There is one question that has been haunting me for the latter part of the 2010s. What happened to hip hop? Why go from an inspirational, ambitious, and educational genre, which was utilized for decades to fight for human rights and uplift our generation, to the low-quality, mumble style music, which appears to be dumbing us down? Every year seems to be getting progressively worse. Whether it’s people rapping about broccoli or pandas, what’s the real message behind those tracks? Having grown up in the golden era of hip hop, I am lucky to have learned from some of the best artists of our time.
Why are mainstream media promoting only nudity, violence, and negative massages? Why music changed its direction so drastically, and who benefitted from these changes? In 2006, rapper Nasir Jones aka Nas released an album called Hip Hop is Dead. In my opinion, he predicted the course of our beloved hip hop, moving away from quality and focusing on quantity.
Let’s move back a bit to the late ’80s and early ’90s where hip hop music become revolutionary and an inspiration for the masses. We can attribute the revolution to artists and groups such as KRS One, Run–D.M.C, N.W.A, Public Enemy, Gang Starr, Eric B. & Rakim, A Tribe Called Quest, Wu-Tang Clan, Naughty by Nature, Dr. Dre, Snoop Dogg, 2Pac, Nas, Big L, LL Cool J, Mobb Deep and many, many more. In those years, we had an opportunity to experience a unique cultural shift, which was referred to as mentioned above, the golden age of hip hop.
Music back then, shaped the young generation. It spread the knowledge and awoke the ambitious minds of the youth. The lyrics and the ability to deliver a strong message were very crucial. Artists competed with each other on the highest level, trying to develop a unique style. Musically, sonically and lyrically it was all about creativity and originality. Quoting the late Sway Calloway “The thing that made that era so great is that nothing was contrived. Everything was still being discovered and everything was still innovative and new”. Hip Hop as the voice of the young generation was very complex and had a profound impact on cultural issues and social movements. It was a perfect example of freedom of speech. Artists were able to touch different topics and highlight uncomfortable truths often covered up by the mainstream media. Despite the fighting aspect of the 90’s hip hop, it was spreading love and hope for a better tomorrow. It lifted the spirits of the young society. Unfortunately, those values somehow faded with time.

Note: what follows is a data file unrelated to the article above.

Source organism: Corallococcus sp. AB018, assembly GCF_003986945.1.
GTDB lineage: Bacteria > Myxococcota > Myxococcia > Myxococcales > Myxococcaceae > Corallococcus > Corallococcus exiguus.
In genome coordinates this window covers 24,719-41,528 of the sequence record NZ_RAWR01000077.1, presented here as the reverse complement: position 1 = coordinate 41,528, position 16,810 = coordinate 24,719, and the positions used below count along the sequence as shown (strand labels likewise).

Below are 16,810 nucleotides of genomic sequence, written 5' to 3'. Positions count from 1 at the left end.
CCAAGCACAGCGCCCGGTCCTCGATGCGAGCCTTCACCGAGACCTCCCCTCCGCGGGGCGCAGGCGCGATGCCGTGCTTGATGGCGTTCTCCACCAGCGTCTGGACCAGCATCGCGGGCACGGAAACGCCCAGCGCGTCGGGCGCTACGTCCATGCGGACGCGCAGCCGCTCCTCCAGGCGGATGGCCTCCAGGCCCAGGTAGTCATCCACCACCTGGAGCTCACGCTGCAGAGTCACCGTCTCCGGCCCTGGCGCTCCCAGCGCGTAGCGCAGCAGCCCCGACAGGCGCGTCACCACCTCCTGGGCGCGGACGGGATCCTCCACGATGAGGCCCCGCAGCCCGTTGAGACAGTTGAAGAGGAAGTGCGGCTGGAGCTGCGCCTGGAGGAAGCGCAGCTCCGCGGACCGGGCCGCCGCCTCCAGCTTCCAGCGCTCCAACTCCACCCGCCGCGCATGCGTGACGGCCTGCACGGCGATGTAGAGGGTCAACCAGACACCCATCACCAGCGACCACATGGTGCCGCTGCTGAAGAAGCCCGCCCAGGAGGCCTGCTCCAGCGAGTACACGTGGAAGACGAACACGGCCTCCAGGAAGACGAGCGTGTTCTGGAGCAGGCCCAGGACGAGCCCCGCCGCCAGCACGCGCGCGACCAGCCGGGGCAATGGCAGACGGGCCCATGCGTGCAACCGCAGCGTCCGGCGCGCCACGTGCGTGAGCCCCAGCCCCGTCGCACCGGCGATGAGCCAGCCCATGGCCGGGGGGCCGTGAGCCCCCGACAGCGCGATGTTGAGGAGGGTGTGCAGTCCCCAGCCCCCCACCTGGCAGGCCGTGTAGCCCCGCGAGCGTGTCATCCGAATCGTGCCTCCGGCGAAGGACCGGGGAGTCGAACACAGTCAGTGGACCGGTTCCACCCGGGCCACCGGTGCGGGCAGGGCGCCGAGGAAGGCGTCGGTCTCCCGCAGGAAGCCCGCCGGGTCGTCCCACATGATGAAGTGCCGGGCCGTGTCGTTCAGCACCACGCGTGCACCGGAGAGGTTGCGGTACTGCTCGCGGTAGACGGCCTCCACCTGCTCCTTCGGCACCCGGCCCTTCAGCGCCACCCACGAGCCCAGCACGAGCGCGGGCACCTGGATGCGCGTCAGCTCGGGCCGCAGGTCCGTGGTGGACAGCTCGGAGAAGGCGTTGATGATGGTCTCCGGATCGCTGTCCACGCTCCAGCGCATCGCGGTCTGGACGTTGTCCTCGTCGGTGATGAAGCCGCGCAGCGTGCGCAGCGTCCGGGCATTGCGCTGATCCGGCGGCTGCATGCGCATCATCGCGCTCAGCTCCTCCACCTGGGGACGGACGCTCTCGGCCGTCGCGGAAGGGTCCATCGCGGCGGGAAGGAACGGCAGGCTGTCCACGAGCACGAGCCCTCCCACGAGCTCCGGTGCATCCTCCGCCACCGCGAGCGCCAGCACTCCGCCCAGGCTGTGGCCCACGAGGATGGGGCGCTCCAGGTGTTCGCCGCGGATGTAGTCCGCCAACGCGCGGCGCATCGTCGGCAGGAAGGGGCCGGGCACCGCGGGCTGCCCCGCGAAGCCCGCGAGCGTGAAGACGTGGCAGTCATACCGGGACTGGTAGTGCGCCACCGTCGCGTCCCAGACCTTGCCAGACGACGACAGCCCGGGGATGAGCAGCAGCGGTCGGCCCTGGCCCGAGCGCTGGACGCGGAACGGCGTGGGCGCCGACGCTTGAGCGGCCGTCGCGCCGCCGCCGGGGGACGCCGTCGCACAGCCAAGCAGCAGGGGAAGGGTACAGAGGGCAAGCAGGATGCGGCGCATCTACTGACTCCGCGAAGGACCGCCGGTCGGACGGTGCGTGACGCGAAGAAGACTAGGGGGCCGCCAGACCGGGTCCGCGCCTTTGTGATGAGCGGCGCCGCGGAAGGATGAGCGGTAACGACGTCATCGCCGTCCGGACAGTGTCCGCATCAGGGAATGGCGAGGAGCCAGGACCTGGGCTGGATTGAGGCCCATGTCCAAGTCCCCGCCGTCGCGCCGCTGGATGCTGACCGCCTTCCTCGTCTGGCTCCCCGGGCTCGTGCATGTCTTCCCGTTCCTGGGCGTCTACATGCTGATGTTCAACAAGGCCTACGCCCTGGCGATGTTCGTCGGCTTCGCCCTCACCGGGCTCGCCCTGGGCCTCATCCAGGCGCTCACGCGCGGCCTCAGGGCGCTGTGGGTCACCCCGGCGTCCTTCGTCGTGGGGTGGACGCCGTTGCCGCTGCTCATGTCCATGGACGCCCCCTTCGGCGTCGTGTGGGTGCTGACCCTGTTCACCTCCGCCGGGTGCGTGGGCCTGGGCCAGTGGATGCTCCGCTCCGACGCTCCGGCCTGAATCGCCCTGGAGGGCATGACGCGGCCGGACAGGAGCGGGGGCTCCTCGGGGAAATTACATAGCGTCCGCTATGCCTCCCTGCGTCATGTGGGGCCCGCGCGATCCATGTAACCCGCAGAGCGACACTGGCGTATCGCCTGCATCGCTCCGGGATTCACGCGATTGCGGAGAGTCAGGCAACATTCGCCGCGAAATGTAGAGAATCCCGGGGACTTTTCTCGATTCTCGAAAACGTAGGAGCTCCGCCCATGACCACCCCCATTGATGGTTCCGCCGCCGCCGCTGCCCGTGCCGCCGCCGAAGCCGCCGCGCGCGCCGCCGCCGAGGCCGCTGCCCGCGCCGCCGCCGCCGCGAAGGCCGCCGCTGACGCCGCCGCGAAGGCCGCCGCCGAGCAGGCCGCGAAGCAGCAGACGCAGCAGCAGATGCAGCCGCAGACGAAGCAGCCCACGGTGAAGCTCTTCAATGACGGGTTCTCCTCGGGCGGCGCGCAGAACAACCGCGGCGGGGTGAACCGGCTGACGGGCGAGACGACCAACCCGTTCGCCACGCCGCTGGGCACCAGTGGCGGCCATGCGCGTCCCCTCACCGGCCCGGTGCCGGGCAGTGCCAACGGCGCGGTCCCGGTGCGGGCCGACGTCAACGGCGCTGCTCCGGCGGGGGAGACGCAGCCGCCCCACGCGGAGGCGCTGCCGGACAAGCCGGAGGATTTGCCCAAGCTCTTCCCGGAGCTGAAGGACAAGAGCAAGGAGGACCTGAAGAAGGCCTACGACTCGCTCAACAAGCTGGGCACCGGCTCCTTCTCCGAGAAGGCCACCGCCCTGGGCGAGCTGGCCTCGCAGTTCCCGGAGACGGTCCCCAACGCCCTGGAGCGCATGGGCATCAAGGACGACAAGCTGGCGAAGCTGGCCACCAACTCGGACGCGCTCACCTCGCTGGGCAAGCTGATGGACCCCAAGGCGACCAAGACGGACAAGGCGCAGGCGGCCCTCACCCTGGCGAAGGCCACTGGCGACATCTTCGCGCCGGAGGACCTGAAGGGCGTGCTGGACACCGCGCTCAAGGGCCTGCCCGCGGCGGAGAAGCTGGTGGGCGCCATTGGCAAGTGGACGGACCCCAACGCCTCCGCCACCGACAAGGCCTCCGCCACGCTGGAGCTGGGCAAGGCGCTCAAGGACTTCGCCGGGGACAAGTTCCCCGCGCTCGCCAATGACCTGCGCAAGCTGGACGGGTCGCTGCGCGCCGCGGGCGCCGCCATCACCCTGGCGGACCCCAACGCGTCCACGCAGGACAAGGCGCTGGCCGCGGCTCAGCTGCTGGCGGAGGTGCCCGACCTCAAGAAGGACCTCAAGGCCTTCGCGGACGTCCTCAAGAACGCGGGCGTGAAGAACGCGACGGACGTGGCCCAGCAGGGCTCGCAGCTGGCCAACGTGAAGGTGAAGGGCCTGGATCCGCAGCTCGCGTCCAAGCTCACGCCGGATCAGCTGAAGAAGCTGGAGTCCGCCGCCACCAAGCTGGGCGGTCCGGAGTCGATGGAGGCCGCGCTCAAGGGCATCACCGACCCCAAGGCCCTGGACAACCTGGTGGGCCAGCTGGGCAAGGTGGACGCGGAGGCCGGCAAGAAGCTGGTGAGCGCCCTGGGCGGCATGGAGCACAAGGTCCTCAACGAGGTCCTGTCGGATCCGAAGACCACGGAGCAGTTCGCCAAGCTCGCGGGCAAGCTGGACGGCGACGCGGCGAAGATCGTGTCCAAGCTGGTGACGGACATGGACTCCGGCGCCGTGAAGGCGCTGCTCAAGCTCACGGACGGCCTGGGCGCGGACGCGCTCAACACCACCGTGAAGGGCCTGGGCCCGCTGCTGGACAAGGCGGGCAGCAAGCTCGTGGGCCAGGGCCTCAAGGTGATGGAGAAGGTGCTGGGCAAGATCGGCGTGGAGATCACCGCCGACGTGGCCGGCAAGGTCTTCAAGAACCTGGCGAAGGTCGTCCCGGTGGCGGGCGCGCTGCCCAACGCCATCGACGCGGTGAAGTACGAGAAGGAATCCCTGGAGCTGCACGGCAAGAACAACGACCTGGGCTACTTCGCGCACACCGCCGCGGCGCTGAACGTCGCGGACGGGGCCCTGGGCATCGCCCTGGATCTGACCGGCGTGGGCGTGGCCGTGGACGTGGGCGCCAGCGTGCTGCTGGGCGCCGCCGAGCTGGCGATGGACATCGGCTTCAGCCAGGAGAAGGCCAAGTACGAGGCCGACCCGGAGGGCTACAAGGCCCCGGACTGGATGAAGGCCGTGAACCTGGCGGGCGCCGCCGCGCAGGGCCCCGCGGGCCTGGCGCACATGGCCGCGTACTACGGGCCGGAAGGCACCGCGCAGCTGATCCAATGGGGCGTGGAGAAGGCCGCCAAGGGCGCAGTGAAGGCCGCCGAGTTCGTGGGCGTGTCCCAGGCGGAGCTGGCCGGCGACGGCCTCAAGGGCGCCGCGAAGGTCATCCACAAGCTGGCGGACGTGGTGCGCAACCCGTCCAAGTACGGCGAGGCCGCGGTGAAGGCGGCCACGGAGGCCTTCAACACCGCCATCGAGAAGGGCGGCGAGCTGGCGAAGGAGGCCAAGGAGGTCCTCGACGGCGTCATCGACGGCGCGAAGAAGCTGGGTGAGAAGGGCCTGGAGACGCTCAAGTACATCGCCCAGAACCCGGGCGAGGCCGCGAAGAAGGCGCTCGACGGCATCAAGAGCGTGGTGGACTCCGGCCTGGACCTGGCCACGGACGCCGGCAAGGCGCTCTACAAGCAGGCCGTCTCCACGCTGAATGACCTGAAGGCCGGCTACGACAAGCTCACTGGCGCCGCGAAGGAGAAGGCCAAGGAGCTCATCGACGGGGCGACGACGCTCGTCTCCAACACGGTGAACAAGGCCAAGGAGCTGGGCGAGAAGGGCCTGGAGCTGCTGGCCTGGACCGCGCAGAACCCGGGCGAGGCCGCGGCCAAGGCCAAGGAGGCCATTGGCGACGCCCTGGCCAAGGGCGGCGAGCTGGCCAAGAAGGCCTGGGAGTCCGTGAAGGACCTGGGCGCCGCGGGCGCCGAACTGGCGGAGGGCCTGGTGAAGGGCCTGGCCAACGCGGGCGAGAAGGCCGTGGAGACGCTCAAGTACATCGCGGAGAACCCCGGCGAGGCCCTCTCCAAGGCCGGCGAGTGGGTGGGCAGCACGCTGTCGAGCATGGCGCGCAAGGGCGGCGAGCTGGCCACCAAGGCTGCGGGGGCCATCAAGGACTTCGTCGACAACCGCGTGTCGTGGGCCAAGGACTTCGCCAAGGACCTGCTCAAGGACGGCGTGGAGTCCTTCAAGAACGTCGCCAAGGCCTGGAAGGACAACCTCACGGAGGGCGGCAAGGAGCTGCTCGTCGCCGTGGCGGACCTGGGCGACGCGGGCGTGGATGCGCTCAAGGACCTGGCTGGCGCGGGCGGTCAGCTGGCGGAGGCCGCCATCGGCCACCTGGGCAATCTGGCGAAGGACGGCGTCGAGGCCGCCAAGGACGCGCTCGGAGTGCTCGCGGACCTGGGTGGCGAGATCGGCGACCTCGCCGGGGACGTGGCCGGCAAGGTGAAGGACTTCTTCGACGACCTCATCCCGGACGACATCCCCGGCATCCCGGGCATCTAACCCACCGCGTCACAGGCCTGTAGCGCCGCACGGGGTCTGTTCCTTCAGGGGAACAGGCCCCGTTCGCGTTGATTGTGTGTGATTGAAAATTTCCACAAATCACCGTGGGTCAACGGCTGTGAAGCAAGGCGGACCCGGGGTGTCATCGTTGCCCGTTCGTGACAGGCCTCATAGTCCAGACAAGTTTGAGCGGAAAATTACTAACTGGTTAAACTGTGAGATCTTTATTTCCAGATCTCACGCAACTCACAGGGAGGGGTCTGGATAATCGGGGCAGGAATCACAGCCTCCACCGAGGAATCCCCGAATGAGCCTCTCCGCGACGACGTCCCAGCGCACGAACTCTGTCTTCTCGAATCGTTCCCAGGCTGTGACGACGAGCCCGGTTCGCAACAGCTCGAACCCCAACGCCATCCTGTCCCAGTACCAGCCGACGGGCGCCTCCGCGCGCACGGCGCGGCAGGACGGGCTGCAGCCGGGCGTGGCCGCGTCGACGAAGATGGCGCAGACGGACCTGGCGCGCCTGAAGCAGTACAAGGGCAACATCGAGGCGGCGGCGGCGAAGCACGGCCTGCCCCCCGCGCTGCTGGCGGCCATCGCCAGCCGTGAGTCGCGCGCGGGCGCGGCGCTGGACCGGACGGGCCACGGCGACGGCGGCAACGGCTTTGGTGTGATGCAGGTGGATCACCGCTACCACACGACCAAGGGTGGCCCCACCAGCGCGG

Do we still care about learning and about the educational aspect of hip hop culture or do we just want to only have fun? Major radio stations are promoting meaningless and catchy songs with minimal lyrical potential. The melody usually is synthetic and very simple. Rappers such as Lil Uzi, Kodak Black, Lil Yachty or Lil Pump openly spoke about their lack of knowledge of hip hop roots and tried to discredit the accomplishments of artists from the golden era of hip hop. Their goal is to imitate each other and their styles, which is a far cry from the originality of the ‘90s. Rappers nowadays want to sound identical, and they created a new wave of mumble rap. It’s very hard to understand the lyrics because mumble rappers hardly pronounce their words. It’s all about melody and catchy phrases like for example “Gucci Gang” by Lil Pump.
As we discussed, hip hop came a long way and changed its direction many times from the late ’80s till today. Who is responsible for the changes? Us as listeners who humbly listen to the mumble music and huge corporations who try to control the young generation, killing ambition and promoting negative messages. Why are current mainstream rap sales/streams so lucrative and the ambitious music sent back to the underground? To be able to answer this question, we have to dig into mathematics and look at the concept of a simple parabola. From the prime time in the ’90s and early 2000’s music went down to the lowest point in 2018. The good news is, if the parabola concept is true, soon enough substantial hip hop will be on the top again. Thanks to artists such as Kendrick Lamar, J. Cole, Logic, Mike Xavier, Demrick, Nipsey Hussle (spirit of), Jay Rock, Dizzy Wright, YG, Asap Rocky, ScHoolboy Q, Joel Ortiz, Benny the Butcher, Locksmith, Joey Badass and many more there is still hope for the future of hip hop. We also can’t forget about the legends, who until this day are releasing outstanding productions which remind us of the glory days of hip hop. People like Snoop Dogg, Ice Cube, Eminem, Wu-Tang Clan, Ras Kass, Tech N9ne, Pete Rock, Mc Eiht, The Game, Nas, Jay Z, Kxng Crooked, The Dogg Pound, Common, Busta Rhymes, Redman, DMX and Cypress Hill continue to deliver excellent music at the highest quality.
Writing contributed by Dominik Livinsky and video contributed by Jordan Knoxx, students from The Clive Davis Institute x Billboard MUSIC INDUSTRY ESSENTIALS program